Closure eludes tornado-beaten Joplin amid search for the vanished
Aside from the overwhelming physical destruction, killer tornadoes can leave behind a terrible mystery: Where did the vanished go? How Joplin, Mo., is managing the crisis of the missing.
The massive six-mile-long debris field left by a killer tornado that swept through Joplin, Mo., six days ago still holds a terrible mystery for a city struggling with massive loss of life and property: Where are the missing?
A list of 1,500 missing was quickly reduced earlier this week, but the current number has remained stubbornly constant at 232 for two days, battering, but not dashing, hopes that people may still be found in the rubble. A total of 132 people have so far been confirmed as casualties. Officials are expected to release an updated list of the missing on Friday.
"The amount of the missing in this storm is bewildering," says Larry Tanner, a wind expert at Texas Tech University. "Given the amount of debris and the piles of debris, it's reasonable to expect that there's going to be persons who have perished underneath. But there's also reason to hope that there's still going to be survivors amongst all the piles of debris."
The decision to end the search and begin bulldozing is still far off, officials say. "We will keep a relentless focus on the search, rescue, and identification of those 232 people, and we will not rest until everyone has been accounted for, and that number is zero," Gov. Jay Nixon said on Thursday.
The frustration bubbled over at times on Thursday, as family members of the missing lashed out at the paucity of official information and a lockdown at the city morgue. "We can't get any answers," Debbie Cummins told Reuters. Her great-grandson, a 16-month-old, was eventually confirmed as one of the victims.
But the careful and methodical approach taken by officials in Joplin, where some 60 people are working to identify remains through DNA matches, dental records, and collating missing persons reports, is understandable, experts say, especially as hope remains that, as with Haiti and Japan's tsunami, survivors could still be unearthed.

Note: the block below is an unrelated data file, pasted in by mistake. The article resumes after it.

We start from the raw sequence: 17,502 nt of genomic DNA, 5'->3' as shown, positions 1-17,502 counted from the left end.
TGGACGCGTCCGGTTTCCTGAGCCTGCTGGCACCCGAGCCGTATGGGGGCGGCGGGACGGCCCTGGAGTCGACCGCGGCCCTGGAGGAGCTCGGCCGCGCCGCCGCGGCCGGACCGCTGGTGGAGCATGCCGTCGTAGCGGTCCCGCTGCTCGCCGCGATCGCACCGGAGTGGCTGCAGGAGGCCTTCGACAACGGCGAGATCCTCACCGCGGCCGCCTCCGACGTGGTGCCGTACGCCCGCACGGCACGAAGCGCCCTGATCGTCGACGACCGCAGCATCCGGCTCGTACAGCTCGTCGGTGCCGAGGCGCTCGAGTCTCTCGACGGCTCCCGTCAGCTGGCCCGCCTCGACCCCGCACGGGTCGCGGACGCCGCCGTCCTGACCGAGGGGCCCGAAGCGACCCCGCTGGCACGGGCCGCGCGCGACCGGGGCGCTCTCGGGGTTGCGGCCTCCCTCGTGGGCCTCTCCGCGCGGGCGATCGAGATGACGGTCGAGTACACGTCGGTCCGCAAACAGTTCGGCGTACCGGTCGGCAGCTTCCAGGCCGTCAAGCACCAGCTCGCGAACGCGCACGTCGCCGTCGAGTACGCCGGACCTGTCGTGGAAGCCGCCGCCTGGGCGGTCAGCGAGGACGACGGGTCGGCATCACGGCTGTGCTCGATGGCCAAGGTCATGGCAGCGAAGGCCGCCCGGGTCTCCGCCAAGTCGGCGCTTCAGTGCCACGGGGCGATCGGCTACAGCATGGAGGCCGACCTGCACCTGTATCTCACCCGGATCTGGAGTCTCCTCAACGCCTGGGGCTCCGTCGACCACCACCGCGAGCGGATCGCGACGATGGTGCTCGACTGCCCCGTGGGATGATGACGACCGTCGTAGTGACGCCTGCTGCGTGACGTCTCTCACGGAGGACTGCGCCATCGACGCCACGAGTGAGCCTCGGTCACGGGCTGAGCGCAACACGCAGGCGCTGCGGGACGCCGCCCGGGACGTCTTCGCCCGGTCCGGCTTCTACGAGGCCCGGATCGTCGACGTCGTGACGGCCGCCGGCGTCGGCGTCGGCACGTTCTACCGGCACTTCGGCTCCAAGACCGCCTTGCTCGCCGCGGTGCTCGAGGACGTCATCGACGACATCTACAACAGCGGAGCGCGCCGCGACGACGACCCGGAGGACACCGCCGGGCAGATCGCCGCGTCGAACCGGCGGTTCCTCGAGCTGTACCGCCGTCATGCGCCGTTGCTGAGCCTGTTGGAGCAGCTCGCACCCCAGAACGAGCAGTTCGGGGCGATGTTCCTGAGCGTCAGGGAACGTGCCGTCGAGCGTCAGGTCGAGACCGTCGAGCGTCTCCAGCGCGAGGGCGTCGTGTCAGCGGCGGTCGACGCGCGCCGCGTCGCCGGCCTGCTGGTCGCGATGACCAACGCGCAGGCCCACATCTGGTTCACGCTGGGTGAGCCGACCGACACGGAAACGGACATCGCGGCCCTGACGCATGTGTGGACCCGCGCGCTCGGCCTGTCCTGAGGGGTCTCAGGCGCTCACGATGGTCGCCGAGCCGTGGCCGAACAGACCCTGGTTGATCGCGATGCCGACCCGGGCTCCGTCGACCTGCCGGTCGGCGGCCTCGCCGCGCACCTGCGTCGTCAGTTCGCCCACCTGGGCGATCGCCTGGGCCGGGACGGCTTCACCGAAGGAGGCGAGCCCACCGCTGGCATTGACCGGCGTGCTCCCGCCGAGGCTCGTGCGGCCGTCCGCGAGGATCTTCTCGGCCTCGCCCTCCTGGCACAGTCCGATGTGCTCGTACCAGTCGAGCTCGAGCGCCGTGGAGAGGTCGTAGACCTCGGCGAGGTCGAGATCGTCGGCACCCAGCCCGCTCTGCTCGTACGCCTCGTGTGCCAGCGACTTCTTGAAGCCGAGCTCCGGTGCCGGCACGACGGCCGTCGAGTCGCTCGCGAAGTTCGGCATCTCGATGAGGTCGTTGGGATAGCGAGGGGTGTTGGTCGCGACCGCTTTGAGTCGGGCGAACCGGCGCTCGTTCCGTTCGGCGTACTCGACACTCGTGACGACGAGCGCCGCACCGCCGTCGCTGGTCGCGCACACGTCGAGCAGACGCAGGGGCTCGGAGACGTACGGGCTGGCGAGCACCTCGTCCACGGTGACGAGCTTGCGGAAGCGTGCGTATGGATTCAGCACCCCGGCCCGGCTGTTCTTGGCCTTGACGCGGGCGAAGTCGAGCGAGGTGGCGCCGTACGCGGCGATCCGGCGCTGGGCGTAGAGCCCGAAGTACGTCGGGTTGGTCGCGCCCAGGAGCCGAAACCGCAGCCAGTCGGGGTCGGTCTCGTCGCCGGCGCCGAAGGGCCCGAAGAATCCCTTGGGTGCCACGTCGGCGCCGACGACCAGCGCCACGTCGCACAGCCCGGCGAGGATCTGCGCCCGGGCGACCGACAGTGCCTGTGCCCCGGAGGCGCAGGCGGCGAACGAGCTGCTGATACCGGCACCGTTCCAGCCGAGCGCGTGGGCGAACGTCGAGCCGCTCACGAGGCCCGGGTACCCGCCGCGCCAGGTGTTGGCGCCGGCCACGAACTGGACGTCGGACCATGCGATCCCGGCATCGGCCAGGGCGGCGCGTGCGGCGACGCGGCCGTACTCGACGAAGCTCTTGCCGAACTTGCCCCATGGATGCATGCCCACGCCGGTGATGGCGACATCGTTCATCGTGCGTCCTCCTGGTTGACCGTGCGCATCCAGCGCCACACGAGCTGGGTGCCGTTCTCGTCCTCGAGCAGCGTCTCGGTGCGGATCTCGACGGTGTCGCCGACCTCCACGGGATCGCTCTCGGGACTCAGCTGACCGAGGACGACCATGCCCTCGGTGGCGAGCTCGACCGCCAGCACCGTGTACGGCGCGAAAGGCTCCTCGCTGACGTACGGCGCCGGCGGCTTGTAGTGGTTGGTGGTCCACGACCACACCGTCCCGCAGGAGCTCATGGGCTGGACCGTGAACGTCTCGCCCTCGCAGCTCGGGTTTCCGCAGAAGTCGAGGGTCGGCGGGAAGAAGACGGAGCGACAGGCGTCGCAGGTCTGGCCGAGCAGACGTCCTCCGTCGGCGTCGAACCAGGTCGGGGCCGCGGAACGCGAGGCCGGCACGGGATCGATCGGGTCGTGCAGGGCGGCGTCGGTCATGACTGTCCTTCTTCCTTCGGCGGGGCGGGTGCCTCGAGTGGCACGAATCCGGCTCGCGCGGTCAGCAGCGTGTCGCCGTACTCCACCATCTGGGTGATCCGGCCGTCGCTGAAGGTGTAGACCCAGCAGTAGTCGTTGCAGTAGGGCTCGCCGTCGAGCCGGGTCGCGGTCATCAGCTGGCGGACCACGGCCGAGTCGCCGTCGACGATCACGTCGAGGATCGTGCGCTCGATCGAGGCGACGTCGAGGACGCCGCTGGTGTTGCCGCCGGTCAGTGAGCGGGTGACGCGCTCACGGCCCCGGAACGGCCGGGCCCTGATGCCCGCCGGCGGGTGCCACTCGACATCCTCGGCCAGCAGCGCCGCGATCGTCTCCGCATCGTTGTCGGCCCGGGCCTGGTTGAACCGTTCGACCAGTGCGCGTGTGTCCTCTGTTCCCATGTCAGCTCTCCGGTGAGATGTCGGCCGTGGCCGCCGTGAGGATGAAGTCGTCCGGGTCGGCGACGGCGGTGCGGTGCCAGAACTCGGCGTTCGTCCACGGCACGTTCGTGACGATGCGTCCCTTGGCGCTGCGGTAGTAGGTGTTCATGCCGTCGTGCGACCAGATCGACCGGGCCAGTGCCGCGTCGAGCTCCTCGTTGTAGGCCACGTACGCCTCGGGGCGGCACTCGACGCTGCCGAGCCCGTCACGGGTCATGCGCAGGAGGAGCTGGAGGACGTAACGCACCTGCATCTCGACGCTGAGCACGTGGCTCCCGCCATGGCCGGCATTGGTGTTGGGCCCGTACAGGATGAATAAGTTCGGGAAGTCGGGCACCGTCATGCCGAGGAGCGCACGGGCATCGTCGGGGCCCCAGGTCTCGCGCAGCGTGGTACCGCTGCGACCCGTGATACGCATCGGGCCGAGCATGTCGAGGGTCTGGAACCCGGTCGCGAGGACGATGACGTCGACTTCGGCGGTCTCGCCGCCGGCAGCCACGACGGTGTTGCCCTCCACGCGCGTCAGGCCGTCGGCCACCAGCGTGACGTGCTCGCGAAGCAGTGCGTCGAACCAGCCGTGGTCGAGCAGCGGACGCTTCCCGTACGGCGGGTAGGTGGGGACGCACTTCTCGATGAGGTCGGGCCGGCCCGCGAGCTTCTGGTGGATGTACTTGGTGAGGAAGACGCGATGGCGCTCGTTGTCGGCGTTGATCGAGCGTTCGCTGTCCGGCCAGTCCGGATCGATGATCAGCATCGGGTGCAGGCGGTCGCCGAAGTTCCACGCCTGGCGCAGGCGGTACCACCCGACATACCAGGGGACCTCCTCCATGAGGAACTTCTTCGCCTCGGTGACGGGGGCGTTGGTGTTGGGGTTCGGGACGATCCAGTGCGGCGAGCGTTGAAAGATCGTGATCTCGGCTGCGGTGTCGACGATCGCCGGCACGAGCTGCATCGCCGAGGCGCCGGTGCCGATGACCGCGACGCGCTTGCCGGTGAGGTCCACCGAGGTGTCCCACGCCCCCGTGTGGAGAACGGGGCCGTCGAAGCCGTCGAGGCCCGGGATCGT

Officials began taking extra precautions after one victim was misidentified in the chaos right after the storm hit, Newton County coroner Mark Bridges told the Associated Press. The delays, however, have not been easy to explain to frantic residents. "It breaks my heart," said Bridges.
Nevertheless, local officials said on Friday that they would soon begin letting residents into the morgue to help identify remains through marks like tattoos.
"Some people hold on that no news is good news," says Vickie Mays, a UCLA psychologist who specializes in postdisaster recovery. "It's still a time of hope [in Joplin], still a time of people thinking miracles are going to happen, that if I just pray hard enough, if I just stay positive, if I use all my energies and resources to contact everybody, I'm going to find them."
The tornado struck Sunday, leaving a six-mile swath of destruction in the city of 50,000 on the edge of the Ozarks. Only seven other tornadoes in recorded US history have been more deadly – and none in the past 50 years. It became part of the most deadly tornado season in the modern meteorological era, with nearly 500 Americans dead in a states from Oklahoma to North Carolina.
With communications still spotty and power out in many parts of Joplin, residents have struggled to make contact with friends and relatives. Pictures of the missing have gone up. One resident spray-painted "Looking 4 Zachary Williams Age 12," and a phone number, on the side of a pickup truck, CBS News reports.
Even as more remains were identified at week's end, the missing list continued to be whittled down as at least some of the missing were found unhurt.
"Folks wondering about Larry Allen, who was living near the Stained Glass Theater, he is fine," a radio announcer said Wednesday. "He's staying with friends."
On Thursday, a picture of a missing girl was scrawled with the word: "Found!"